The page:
A Young Person’s Perspective of Lockdown

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We interviewed Emily, a YMCA DownsLink Group resident and a national youth ambassador for YMCA England & Wales, to get her perspective on lockdown.

What difference has living and working with YMCA DownsLink Group made to you?

It’s helped me in a number of different ways. It’s hard to put it into a sentence but it’s given me safe space to heal, grow, mature, gain confidence and access lots of exciting opportunities.

How has the lockdown and Covid-19 affected you?

Badly. Despite the fact there have been positives, I cannot say I have enjoyed the horror of the ridiculously high and ever-growing death toll and the severe social isolation.

What have been the challenges?

My mental health and being stuck with my thoughts whilst being more socially isolated than usual, the fear of the unknown, being scared for loved ones who are at high risk, the endless anti-bac-ing of things, not having physical contact with loved ones. Seeing Black and Asian people dying at a higher rate due to systemic racism and being powerless to stop it has been extremely painful. The increased racism on my news feed from people I used to call friends, I’ve lost quite a few acquaintances I was fond of and have been grieving that but it can’t really be helped as a mixed race person how can I have friends who choose to remain blissfully ignorant and hateful when it comes to me and my communities suffering. (Although I do think if you aren’t black maybe stay friends with those people and continue to have those difficult conversations because they won’t listen to me but they might to you).

Have there been any positives from the experience? Have you learnt anything about yourself or gained new skills?

I have explored new green spaces in my local area and got to see some cute baby rabbits and other animals along the way. I think I feel less self-conscious of my body image now that I’m not so constantly bombarded with media messaging that I’m not good enough as I am.

I have started to learn the guitar. Some days are really peaceful. At the begging of the pandemic it was much easier to go exploring as my social anxiety was less because no one was around.

It has given some people time to learn about how to be anti-racist.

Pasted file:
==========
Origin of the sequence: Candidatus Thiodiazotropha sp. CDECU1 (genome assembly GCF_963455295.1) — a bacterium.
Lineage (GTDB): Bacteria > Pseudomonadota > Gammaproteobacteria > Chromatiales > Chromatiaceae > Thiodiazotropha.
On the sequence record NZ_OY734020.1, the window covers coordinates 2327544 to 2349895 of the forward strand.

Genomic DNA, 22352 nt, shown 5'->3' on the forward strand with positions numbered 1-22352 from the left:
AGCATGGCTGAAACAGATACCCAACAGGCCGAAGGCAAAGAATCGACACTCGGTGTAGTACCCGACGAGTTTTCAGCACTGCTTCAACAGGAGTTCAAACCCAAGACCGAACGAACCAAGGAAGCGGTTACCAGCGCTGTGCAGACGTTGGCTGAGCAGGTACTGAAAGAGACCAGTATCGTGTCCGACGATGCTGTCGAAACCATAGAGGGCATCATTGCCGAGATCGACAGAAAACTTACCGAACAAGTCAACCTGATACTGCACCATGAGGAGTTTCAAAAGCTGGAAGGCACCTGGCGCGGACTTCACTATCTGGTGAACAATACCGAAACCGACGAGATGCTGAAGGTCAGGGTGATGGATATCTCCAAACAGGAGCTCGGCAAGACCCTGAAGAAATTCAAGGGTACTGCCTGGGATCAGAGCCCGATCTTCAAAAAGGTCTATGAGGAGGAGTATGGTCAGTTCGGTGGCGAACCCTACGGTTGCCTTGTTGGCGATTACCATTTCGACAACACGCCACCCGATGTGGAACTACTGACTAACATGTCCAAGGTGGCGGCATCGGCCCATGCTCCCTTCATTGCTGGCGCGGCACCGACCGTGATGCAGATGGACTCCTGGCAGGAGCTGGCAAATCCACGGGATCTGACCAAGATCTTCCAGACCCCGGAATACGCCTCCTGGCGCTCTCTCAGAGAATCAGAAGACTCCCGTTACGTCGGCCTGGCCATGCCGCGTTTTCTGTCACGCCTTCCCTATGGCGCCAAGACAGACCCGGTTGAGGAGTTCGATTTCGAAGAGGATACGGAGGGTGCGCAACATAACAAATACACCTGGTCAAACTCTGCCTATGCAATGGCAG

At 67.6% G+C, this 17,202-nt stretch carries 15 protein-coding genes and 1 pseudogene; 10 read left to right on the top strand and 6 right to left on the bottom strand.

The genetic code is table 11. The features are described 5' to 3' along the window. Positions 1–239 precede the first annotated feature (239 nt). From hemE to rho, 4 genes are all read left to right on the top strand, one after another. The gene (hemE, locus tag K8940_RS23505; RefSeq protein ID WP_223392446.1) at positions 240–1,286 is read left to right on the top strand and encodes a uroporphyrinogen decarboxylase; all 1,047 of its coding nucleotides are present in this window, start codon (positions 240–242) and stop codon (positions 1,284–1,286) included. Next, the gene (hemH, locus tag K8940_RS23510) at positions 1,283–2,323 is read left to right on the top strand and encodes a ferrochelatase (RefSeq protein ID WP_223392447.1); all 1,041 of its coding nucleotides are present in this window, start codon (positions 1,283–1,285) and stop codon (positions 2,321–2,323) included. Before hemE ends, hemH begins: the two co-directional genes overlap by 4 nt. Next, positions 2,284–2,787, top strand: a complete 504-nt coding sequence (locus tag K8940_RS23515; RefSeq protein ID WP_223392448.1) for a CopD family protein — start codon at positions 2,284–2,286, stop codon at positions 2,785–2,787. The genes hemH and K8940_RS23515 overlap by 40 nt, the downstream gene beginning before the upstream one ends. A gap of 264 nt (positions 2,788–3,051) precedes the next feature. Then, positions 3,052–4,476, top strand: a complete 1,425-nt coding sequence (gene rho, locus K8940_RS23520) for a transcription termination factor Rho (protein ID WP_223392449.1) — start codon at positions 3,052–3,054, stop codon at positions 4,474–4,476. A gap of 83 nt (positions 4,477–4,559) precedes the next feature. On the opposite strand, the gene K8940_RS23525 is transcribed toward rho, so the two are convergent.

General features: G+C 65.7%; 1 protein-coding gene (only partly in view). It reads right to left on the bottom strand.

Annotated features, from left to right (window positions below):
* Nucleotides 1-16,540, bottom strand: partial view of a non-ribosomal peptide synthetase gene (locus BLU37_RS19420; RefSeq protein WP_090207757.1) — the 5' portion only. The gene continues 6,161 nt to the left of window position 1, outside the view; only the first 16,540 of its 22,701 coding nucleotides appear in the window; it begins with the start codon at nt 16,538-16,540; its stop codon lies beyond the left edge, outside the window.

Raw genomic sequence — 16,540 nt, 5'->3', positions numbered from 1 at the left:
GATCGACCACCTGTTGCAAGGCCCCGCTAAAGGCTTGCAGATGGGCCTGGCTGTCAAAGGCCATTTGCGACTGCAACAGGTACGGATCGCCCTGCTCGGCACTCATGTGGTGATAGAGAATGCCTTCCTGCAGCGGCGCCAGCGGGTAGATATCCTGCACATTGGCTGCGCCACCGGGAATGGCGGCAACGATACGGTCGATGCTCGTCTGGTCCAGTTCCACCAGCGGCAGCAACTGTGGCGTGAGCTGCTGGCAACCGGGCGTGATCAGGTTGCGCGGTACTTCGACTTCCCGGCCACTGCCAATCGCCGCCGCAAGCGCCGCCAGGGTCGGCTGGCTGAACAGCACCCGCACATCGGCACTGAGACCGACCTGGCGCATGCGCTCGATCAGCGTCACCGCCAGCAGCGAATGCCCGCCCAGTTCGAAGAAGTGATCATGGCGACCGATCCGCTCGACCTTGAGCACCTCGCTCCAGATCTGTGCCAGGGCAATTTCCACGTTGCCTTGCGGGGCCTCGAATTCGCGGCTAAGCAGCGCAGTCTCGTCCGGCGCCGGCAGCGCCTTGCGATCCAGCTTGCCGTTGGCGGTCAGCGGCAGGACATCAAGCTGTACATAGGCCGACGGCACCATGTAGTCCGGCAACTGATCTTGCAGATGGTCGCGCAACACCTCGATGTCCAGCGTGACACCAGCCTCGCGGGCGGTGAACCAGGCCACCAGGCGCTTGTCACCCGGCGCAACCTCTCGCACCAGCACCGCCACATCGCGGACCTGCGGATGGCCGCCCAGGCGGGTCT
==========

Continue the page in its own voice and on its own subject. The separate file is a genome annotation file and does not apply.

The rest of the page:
What difference have YMCA staff made to you, during this time?

I’ve temporarily joined the YMCA Right Here online volunteer team. The weekly planning meetings have helped me stay afloat with my mental health as the team are such a joy to be around and it’s given me structure and helped keep me occupied and empowered. It’s been a nice distraction and I’ve always wanted to properly be a member of the Right Here team, so I’ve finally got my chance.

Also, it’s helped me advocate for the Black Lives Matter movement via the YMCA Right Here Instagram page, which has helped me feel a bit less powerless and given me a place to channel my frustrations around racism and ignorance in a positive way.

In general, I’ve tried to be quite emotionally independent during the pandemic but recently I’ve realised I need a bit of help so I have sought support with stuff.

What are you most looking forward to doing after lockdown?

When the COVID threat is completely gone I look forward to hugs from people I want hugs from, falling over laughing with mates, going back to my uni class, not having to be paranoid about being infectious or other people not respecting social distancing constantly, a cheeky in store Nando’s, window shopping.

How do you think life will be different post-COVID?  Positive and negative?

I don’t know, being indoors mostly I don’t know what change has been going on in the outside world. It seems like it will be the same to me after a while. I’m hoping some people will continue to try and break down the barriers caused by systemic racism. Maybe more people will wash their hands when their supposed to lol!


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